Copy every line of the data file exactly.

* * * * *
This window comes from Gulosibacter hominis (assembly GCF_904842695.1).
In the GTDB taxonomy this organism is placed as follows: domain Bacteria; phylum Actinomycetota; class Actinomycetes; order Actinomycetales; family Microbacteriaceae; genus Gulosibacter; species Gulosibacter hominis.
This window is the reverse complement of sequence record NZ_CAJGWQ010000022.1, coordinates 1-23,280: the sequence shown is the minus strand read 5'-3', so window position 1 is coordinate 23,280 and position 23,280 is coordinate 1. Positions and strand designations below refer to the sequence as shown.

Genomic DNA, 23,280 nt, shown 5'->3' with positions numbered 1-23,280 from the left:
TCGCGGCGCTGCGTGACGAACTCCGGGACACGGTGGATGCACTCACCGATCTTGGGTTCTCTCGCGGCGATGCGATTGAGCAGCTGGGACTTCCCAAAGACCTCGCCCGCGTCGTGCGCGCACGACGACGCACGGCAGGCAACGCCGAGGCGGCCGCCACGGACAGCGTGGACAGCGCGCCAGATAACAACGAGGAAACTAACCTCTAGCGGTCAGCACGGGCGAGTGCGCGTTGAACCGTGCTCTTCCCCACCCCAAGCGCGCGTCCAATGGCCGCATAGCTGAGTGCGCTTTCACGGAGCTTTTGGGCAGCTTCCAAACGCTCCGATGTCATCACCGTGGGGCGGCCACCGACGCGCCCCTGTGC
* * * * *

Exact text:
This window comes from Gulosibacter hominis (assembly GCF_904842695.1).
In the GTDB taxonomy this organism is placed as follows: domain Bacteria; phylum Actinomycetota; class Actinomycetes; order Actinomycetales; family Microbacteriaceae; genus Gulosibacter; species Gulosibacter hominis.
This window is the reverse complement of sequence record NZ_CAJGWQ010000022.1, coordinates 1-23,280: the sequence shown is the minus strand read 5'-3', so window position 1 is coordinate 23,280 and position 23,280 is coordinate 1. Positions and strand designations below refer to the sequence as shown.

Genomic DNA, 23,280 nt, shown 5'->3' with positions numbered 1-23,280 from the left:
TCGCGGCGCTGCGTGACGAACTCCGGGACACGGTGGATGCACTCACCGATCTTGGGTTCTCTCGCGGCGATGCGATTGAGCAGCTGGGACTTCCCAAAGACCTCGCCCGCGTCGTGCGCGCACGACGACGCACGGCAGGCAACGCCGAGGCGGCCGCCACGGACAGCGTGGACAGCGCGCCAGATAACAACGAGGAAACTAACCTCTAGCGGTCAGCACGGGCGAGTGCGCGTTGAACCGTGCTCTTCCCCACCCCAAGCGCGCGTCCAATGGCCGCATAGCTGAGTGCGCTTTCACGGAGCTTTTGGGCAGCTTCCAAACGCTCCGATGTCATCACCGTGGGGCGGCCACCGACGCGCCCCTGTGC